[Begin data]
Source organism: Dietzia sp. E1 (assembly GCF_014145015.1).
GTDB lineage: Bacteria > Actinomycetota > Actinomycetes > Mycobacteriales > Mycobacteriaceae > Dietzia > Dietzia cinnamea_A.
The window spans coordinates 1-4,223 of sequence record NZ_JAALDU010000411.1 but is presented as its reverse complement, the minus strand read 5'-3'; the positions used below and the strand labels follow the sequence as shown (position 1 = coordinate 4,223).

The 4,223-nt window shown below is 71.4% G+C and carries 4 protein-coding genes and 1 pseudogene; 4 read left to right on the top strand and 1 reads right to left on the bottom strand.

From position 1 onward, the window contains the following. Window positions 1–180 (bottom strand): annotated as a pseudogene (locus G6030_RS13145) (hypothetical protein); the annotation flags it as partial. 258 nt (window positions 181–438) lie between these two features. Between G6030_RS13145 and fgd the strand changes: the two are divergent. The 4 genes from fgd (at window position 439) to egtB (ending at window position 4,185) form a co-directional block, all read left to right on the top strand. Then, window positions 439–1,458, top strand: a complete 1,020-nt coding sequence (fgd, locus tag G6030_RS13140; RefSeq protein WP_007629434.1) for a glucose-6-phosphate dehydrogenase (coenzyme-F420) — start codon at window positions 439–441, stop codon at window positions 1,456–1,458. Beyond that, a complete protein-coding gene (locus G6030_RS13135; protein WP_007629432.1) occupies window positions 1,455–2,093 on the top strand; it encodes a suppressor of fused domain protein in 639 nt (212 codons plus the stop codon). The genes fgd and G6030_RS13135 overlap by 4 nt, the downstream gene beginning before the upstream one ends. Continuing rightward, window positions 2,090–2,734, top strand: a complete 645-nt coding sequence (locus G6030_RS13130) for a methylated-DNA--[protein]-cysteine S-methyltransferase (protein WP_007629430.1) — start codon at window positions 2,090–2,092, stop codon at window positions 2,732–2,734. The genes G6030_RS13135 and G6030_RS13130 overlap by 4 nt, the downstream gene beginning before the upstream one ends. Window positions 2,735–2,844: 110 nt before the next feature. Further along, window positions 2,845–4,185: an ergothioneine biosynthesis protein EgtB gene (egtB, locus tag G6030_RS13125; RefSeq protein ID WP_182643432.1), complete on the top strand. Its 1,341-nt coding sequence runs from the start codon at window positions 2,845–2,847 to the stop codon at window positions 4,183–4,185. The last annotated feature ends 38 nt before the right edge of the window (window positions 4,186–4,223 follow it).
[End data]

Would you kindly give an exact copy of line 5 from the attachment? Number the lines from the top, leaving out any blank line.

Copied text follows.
From position 1 onward, the window contains the following. Window positions 1–180 (bottom strand): annotated as a pseudogene (locus G6030_RS13145) (hypothetical protein); the annotation flags it as partial. 258 nt (window positions 181–438) lie between these two features. Between G6030_RS13145 and fgd the strand changes: the two are divergent. The 4 genes from fgd (at window position 439) to egtB (ending at window position 4,185) form a co-directional block, all read left to right on the top strand. Then, window positions 439–1,458, top strand: a complete 1,020-nt coding sequence (fgd, locus tag G6030_RS13140; RefSeq protein WP_007629434.1) for a glucose-6-phosphate dehydrogenase (coenzyme-F420) — start codon at window positions 439–441, stop codon at window positions 1,456–1,458. Beyond that, a complete protein-coding gene (locus G6030_RS13135; protein WP_007629432.1) occupies window positions 1,455–2,093 on the top strand; it encodes a suppressor of fused domain protein in 639 nt (212 codons plus the stop codon). The genes fgd and G6030_RS13135 overlap by 4 nt, the downstream gene beginning before the upstream one ends. Continuing rightward, window positions 2,090–2,734, top strand: a complete 645-nt coding sequence (locus G6030_RS13130) for a methylated-DNA--[protein]-cysteine S-methyltransferase (protein WP_007629430.1) — start codon at window positions 2,090–2,092, stop codon at window positions 2,732–2,734. The genes G6030_RS13135 and G6030_RS13130 overlap by 4 nt, the downstream gene beginning before the upstream one ends. Window positions 2,735–2,844: 110 nt before the next feature. Further along, window positions 2,845–4,185: an ergothioneine biosynthesis protein EgtB gene (egtB, locus tag G6030_RS13125; RefSeq protein ID WP_182643432.1), complete on the top strand. Its 1,341-nt coding sequence runs from the start codon at window positions 2,845–2,847 to the stop codon at window positions 4,183–4,185. The last annotated feature ends 38 nt before the right edge of the window (window positions 4,186–4,223 follow it).